Australia extend lead to 277 after Butt ton
Australia 8 for 519 dec and 1 for 59 lead Pakistan 301 (Butt 102, Malik 58, Katich 3-34, Hauritz 3-96) by 277 runs
Scorecard and ball-by-ball details
Salman Butt's third Test century and Ricky Ponting's decision not to enforce the follow-on should ensure the Hobart Test goes for the full five days, although Australia remain in control with a 277-run advantage. After the second day's play, Ponting talked up the likelihood of making Pakistan bat again straight away, but his mind was changed when it took the bowlers 105.4 overs to dismiss them the first time.
Eventually, after a 60-minute last-wicket partnership between Umar Gul and Mohammad Asif that spanned both sides of the tea break, Nathan Hauritz finished off Pakistan for 301, leaving them 218 short of Australia's total. But Ponting wanted a break for his fast men and, despite the expected showers over the next two days, will set Pakistan a fourth-innings target.
Australia reached 1 for 59 at stumps with Simon Katich on 33 and Ponting on 25 after Shane Watson departed in the second over for 1. Watson skied a catch when he miscued Mohammad Aamer and it was the first time since the summer-opening Gabba Test match that he had failed to post a half-century in either innings.
Batting wasn't difficult on the good surface, as demonstrated by the inability of Australia's fast men to break through with the second new ball when they were trying to prise out Gul and Asif. Peter Siddle, Doug Bollinger and Mitchell Johnson didn't help their cause by abandoning the key principle of new-ball bowling - pitching up to allow swing - and banged it in far too short against the tailenders.
The pair added 53 for the final wicket and provided some entertaining highlights, including three powerful sixes from Gul, who finished unbeaten on 38. Asif posted 29, his highest Test score, before he skied a catch to mid-on off Hauritz, who ended up with 3 for 96. The tail-end pluck only served to highlight how disappointing much of Pakistan's batting effort was, with the exception of Butt and Shoaib Malik.
Their fighting three-hour stand that lasted until after lunch was characterised by concentration and patience, two traits that Pakistan's batsmen have so often lacked on this trip. Butt was strong off the back foot through the off side and Malik put in a good audition to permanently return to the Test line-up before the part-time spin of Katich split the pair up.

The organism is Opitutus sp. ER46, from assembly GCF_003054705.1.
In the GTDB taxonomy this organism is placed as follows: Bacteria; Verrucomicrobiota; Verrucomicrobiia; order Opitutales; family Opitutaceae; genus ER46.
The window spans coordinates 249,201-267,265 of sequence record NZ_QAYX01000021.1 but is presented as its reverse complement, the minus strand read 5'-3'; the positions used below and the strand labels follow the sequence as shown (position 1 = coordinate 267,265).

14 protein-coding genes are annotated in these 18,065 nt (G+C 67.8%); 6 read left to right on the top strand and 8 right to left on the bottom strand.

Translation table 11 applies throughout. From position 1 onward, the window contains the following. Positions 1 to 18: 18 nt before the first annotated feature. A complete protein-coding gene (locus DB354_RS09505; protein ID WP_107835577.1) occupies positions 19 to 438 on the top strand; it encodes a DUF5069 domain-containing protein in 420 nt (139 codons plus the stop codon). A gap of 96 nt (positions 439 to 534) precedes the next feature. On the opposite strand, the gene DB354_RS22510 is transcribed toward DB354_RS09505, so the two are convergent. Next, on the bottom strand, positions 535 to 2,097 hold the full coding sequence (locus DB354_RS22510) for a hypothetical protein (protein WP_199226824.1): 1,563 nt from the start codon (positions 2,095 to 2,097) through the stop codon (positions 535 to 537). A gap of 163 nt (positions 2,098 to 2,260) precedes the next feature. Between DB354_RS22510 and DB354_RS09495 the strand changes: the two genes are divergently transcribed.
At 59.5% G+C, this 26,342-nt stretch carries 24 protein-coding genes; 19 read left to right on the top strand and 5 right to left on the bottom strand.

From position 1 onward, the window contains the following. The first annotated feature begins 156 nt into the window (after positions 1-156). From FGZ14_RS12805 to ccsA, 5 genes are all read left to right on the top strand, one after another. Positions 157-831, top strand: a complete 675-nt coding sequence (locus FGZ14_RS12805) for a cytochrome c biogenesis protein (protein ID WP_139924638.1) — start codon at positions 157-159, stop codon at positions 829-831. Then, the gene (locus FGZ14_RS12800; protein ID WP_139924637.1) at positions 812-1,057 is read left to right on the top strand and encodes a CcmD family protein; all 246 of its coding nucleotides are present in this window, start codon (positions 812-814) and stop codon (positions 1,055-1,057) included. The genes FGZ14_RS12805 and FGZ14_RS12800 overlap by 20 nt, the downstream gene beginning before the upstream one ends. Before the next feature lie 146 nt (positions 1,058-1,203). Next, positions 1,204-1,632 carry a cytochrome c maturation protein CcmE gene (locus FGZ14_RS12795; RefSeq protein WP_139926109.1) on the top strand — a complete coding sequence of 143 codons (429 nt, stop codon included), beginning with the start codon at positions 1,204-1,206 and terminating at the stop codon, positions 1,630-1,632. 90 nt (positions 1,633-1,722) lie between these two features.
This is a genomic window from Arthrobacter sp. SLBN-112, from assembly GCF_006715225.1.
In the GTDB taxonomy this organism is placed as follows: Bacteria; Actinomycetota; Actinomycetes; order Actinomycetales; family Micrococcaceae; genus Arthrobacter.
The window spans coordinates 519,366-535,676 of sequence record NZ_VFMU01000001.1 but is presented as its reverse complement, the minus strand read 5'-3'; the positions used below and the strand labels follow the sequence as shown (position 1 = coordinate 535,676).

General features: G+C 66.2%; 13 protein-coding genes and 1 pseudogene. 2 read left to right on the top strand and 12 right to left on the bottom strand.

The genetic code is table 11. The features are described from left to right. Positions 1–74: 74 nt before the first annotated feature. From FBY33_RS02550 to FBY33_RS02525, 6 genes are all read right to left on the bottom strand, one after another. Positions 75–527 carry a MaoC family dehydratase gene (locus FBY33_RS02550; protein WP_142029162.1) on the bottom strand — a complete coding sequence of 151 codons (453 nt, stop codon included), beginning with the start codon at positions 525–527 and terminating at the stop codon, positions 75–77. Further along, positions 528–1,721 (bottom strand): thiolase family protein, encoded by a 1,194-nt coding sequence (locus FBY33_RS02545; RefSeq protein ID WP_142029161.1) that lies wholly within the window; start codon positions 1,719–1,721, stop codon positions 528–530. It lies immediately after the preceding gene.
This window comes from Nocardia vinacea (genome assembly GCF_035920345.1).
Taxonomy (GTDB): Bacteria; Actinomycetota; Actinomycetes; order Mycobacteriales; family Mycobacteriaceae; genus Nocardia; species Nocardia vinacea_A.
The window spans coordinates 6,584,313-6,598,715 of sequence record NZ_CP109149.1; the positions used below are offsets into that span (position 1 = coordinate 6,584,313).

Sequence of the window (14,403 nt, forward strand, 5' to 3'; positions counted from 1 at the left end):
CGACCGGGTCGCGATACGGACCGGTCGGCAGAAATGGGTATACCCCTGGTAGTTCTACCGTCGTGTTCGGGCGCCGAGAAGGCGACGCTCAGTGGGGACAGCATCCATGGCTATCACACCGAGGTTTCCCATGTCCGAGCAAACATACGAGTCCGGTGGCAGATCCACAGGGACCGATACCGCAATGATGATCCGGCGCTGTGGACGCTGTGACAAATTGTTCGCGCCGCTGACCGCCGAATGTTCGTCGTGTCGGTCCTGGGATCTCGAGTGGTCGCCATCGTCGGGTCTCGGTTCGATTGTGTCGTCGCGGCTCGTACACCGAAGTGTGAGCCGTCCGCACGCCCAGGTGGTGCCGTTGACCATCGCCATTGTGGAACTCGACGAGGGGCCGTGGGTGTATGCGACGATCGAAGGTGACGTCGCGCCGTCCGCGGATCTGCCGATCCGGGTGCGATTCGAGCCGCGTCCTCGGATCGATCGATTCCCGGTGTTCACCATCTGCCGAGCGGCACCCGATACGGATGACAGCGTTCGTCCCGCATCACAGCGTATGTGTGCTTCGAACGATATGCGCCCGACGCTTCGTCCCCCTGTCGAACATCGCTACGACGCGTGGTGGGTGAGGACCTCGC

Katich had Butt caught at slip for 102, which was his first Test century for four years and a much-needed one after he was responsible for running out Mohammad Yousuf and Umar Akmal on the second afternoon. It was enough for Yousuf to brand Butt a "lazy" runner and although the captain wasn't spotted cheering Butt's century, he must surely have been pleased that his opener took on the extra responsibility after his lapses.
The loss of Butt led to a collapse of 5 for 35 as Katich ran through the lower middle-order and finished with 3 for 34, his second-best Test figures. Katich tossed one up across the body of the right-hander Sarfraz Ahmed, who edged to slip for 1, and then drew Aamer into an exotic slog-sweep that flew high in the air and was swallowed by Watson at cover.
In between, Hauritz had chipped in with the key wicket of Malik, who by then was Pakistan's best hope of avoiding the follow-on. He threw his innings away with a lusty aerial drive that was taken at mid-on, and Hauritz followed with Danish Kaneria, caught at cover.
Then came the last-wicket stand, which was Pakistan's best in Tests for three years. Together with the efforts of Butt and Malik, it was enough to make Ponting think twice about the follow-on and the next two days will reveal if it was enough to save the match.
Brydon Coverdale is a staff writer at Cricinfo